It’s not as easy as you think. Sure changing your diet is JUST changing what you eat, but going paleo takes will power and strength, but there’s a wealth of information out there in Robb Wolf’s site or Cordain’s site and plenty of blogs: Robb’s , Cordain’s, and the top 25 paleo blogs at the time of this posting. It takes the commitment to actually cook your food. This takes time. Most people do not want to prioritize their time in this manner. They want to take the box of prepackaged food, pour it into boiling water or microwave it, wait a few minutes, and eat. Paleo is not the easy road. It takes planning. You need fresh things in your house at all times. (Yes, I have some frozen organic vegetables for emergencies, as well; ever attempt to go shopping immediately upon returning from an international trip?) I always have several different types of cooked meat and vegetables in the refrigerator for reheating. I use the crock pot a lot in order to conserve my energy. I buy meat on sale and freeze it so I may take it out to thaw for later. Robb Wolf has meal plans and shopping guides all laid out for you. It’s doable and within your reach. Dr. Loren Cordain also gives help on what to eat on the paleo diet
I admit it was much easier for me because of my many, many food allergies; additionally, I have some SERIOUS motivation in the form of two auto-immune diseases. Wow, do I want to eat that and go to the hospital or use an epi-pen—or NOT eat that.? Do I wish to wake up in excruciating pain, or do I wish to give paleo a serious try and see what happens? Quite the choice.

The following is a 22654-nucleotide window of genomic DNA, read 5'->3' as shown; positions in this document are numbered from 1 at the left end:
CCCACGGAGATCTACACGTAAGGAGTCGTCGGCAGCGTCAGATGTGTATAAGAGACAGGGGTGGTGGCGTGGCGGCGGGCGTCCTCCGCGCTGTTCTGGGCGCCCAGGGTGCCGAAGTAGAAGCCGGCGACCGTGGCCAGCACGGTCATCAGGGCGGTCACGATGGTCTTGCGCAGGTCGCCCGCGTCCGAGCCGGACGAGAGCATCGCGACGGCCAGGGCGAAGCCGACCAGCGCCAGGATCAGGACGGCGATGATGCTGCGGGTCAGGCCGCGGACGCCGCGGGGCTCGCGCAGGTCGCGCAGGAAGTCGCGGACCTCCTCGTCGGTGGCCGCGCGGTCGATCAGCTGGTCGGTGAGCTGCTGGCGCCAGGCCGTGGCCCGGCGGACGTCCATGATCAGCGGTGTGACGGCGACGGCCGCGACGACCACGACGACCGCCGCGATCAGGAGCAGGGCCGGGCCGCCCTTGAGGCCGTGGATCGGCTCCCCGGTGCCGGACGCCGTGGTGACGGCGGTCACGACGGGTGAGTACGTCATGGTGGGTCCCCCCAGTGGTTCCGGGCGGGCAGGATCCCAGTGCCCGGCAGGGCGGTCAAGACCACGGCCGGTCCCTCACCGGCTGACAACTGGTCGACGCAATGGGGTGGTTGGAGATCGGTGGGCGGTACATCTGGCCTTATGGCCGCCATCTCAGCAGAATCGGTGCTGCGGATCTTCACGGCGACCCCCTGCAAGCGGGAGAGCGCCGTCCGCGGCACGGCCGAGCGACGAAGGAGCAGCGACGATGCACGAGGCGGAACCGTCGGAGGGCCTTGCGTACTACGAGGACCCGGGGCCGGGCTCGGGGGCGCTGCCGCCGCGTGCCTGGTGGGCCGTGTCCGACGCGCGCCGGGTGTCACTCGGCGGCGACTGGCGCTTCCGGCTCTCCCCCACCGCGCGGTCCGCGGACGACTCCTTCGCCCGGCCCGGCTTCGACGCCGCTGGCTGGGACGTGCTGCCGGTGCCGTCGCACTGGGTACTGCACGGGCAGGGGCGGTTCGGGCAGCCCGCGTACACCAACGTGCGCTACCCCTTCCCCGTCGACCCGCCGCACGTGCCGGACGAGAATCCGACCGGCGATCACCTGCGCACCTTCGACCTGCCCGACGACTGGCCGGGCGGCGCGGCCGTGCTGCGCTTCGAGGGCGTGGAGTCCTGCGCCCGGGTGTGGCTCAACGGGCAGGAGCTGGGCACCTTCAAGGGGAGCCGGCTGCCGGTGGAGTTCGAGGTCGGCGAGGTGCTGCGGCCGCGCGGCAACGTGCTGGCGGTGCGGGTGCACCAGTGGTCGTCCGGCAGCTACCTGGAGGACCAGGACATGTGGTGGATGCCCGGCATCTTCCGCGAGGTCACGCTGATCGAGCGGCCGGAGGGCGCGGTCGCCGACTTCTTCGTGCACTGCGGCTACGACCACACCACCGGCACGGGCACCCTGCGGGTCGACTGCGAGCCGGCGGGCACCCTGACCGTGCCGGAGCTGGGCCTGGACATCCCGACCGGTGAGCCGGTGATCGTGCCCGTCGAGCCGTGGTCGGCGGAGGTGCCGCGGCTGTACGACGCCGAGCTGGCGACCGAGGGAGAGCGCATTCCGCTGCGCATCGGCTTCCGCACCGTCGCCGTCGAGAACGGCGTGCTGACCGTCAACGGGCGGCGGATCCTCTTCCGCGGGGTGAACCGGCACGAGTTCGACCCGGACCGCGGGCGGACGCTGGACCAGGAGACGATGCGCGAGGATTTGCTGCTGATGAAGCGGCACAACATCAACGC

I cook the occasional Pamela’s gluten-free snack for my partner, and he is able to eat fruit, too. His diet is MUCH more varied than mine; he does not have auto-immune issues.
Speaking of easy, is what you’re doing now easy—taking meds that make you feel sick, struggling with energy constraints and pain? Maybe browsing for a nearby functional medicine person would help get you on a better path. Going paleo, in the meantime, would be a great start. If you are already having problems with your immune system, check out the special consideration in the paleo diet at either here or here on Robb Wolf’s site.
I’m bolstering myself for receiving THE LOOK again soon—from my new neurologist (my previous one stopped practicing in this area). I need to tell her that I’m no longer injecting with Betaseron, and I’m regaining functionality. When I first discussed the cessation of my Betaseron injections with my functional medicine MD, I told her that I didn’t wish to immediately have the discussion with my neurologist because of THE LOOK. You see, my functional medicine MD has had her own share of tragic health experiences. This is what steered her toward her current vocation. She well understands THE LOOK and concurred that I could indeed wait a bit. I’d have more evidence to strengthen my case by then she said. Did she know I’d be walking without my WalkAide by then? She did say she had seen some quite miraculous things in functional medicine.
PS I’m keeping positive thoughts that my new neurologist will listen with an open mind, and do her own research.